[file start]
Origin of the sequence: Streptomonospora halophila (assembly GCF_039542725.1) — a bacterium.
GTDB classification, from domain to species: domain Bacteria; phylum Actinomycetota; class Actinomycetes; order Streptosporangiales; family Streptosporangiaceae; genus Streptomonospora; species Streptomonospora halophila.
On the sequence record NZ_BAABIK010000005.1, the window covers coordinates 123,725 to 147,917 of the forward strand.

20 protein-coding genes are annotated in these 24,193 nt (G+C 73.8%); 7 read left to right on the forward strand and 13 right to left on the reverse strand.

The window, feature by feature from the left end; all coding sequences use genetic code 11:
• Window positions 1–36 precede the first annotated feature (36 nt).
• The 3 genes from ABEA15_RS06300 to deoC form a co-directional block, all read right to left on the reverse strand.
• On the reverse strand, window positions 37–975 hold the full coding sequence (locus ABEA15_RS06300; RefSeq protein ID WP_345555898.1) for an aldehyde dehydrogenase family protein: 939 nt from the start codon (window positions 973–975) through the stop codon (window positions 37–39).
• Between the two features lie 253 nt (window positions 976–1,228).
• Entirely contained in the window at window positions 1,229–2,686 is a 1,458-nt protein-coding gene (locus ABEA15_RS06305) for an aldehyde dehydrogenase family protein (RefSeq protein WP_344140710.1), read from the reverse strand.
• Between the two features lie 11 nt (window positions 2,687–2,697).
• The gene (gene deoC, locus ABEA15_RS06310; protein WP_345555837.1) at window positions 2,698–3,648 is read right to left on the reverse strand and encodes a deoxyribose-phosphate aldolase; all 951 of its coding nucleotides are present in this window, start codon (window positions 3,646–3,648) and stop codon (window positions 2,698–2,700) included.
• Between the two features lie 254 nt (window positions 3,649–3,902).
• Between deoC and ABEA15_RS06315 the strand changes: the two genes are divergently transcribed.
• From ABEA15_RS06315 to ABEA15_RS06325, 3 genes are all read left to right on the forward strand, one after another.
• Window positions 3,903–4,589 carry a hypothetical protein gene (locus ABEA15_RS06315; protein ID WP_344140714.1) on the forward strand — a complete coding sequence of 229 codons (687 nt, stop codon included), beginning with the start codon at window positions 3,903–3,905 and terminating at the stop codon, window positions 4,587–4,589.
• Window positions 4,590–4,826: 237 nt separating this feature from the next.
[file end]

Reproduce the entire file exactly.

Origin of the sequence: Streptomonospora halophila (assembly GCF_039542725.1) — a bacterium.
GTDB classification, from domain to species: domain Bacteria; phylum Actinomycetota; class Actinomycetes; order Streptosporangiales; family Streptosporangiaceae; genus Streptomonospora; species Streptomonospora halophila.
On the sequence record NZ_BAABIK010000005.1, the window covers coordinates 123,725 to 147,917 of the forward strand.

20 protein-coding genes are annotated in these 24,193 nt (G+C 73.8%); 7 read left to right on the forward strand and 13 right to left on the reverse strand.

The window, feature by feature from the left end; all coding sequences use genetic code 11:
• Window positions 1–36 precede the first annotated feature (36 nt).
• The 3 genes from ABEA15_RS06300 to deoC form a co-directional block, all read right to left on the reverse strand.
• On the reverse strand, window positions 37–975 hold the full coding sequence (locus ABEA15_RS06300; RefSeq protein ID WP_345555898.1) for an aldehyde dehydrogenase family protein: 939 nt from the start codon (window positions 973–975) through the stop codon (window positions 37–39).
• Between the two features lie 253 nt (window positions 976–1,228).
• Entirely contained in the window at window positions 1,229–2,686 is a 1,458-nt protein-coding gene (locus ABEA15_RS06305) for an aldehyde dehydrogenase family protein (RefSeq protein WP_344140710.1), read from the reverse strand.
• Between the two features lie 11 nt (window positions 2,687–2,697).
• The gene (gene deoC, locus ABEA15_RS06310; protein WP_345555837.1) at window positions 2,698–3,648 is read right to left on the reverse strand and encodes a deoxyribose-phosphate aldolase; all 951 of its coding nucleotides are present in this window, start codon (window positions 3,646–3,648) and stop codon (window positions 2,698–2,700) included.
• Between the two features lie 254 nt (window positions 3,649–3,902).
• Between deoC and ABEA15_RS06315 the strand changes: the two genes are divergently transcribed.
• From ABEA15_RS06315 to ABEA15_RS06325, 3 genes are all read left to right on the forward strand, one after another.
• Window positions 3,903–4,589 carry a hypothetical protein gene (locus ABEA15_RS06315; protein ID WP_344140714.1) on the forward strand — a complete coding sequence of 229 codons (687 nt, stop codon included), beginning with the start codon at window positions 3,903–3,905 and terminating at the stop codon, window positions 4,587–4,589.
• Window positions 4,590–4,826: 237 nt separating this feature from the next.